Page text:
An interesting trend keeps popping up in some of the blogs I visit. I think I notice it more among conservative/fundamentalist Christians than liberal Christians, but given that I have the liberal outlook, I could be blind to it.
I find that for those who hold that truth is more multi-faceted, or that God can be experienced in more than one religion, or even that more than one religion can be true, there's more of a dialogue. If people differ, they are willing to explore why the other person believes as they do, or follows the path that they do. Disagreement doesn't automatically mean that the person disagrees with God.
In a more fundamentalist mindset, it's not the case. If I say that I don't believe the fundamentalist's position, I'm not ask why, my position is not explored. Rather, I'm flat-out told I'm wrong, and why. Not only am I wrong, I'm apparently also disagreeing with God, or have a problem with God.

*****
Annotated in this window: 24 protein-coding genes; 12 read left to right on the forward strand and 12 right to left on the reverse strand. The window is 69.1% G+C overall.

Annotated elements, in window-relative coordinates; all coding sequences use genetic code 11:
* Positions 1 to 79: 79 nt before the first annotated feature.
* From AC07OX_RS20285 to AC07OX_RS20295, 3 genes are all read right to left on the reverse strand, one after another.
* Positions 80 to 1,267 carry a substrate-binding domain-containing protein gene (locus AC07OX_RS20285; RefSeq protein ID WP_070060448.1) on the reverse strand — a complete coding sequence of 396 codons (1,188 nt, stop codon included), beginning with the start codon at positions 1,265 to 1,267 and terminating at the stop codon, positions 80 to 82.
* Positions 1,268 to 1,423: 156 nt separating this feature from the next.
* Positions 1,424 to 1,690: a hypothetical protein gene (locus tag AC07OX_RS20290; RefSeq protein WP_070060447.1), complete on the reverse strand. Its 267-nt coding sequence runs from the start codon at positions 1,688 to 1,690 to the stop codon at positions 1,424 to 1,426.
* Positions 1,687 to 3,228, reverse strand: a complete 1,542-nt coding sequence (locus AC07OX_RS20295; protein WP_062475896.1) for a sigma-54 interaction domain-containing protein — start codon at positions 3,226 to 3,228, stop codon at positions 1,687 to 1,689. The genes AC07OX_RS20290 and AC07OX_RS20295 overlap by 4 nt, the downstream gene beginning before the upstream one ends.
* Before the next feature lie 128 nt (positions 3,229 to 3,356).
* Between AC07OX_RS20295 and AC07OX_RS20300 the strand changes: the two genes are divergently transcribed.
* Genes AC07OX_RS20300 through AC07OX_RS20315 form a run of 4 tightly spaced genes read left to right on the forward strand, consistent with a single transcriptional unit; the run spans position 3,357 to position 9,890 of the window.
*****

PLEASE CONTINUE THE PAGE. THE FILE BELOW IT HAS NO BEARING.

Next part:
That's the frightening aspect about it. There seems to be no hint of self-examination on the fundamentalist viewpoint, no willingness to step in the shoes of another. Instead, there's almost an elevation of the fundamentalist mindset, putting it on equal standing with the viewpoint of God.
How can common ground be reached with that perspective? Or compromise, or the middle road? I'm not on God's side, so I'm automatically in the lost/unsaved/hellbound/second status role.
Simply because the Bible might be inerrant does not mean that one's interpretation is at the same level of inerrancy. Yet how often do any of see that awareness? Rather, it comes across more that the person's method of understanding the Bible is also inerrant.
Perhaps this is because fundamentalism does seem to be simplistic, in many ways. It's tied to the idea of the Four Spiritual Laws, or there's this certain set of beliefs one must have to be saved. There's no hint of the depth or complexity found in the Bible in that mindset. Which, granted, if it's thought that every single book in the Bible carries the same core message, than it's easier to be simplistic than complex. If you feel that the message of the Bible is simple and inerrant, then there'd be very little you could do to misunderstand it once you do properly understand the inerrant message.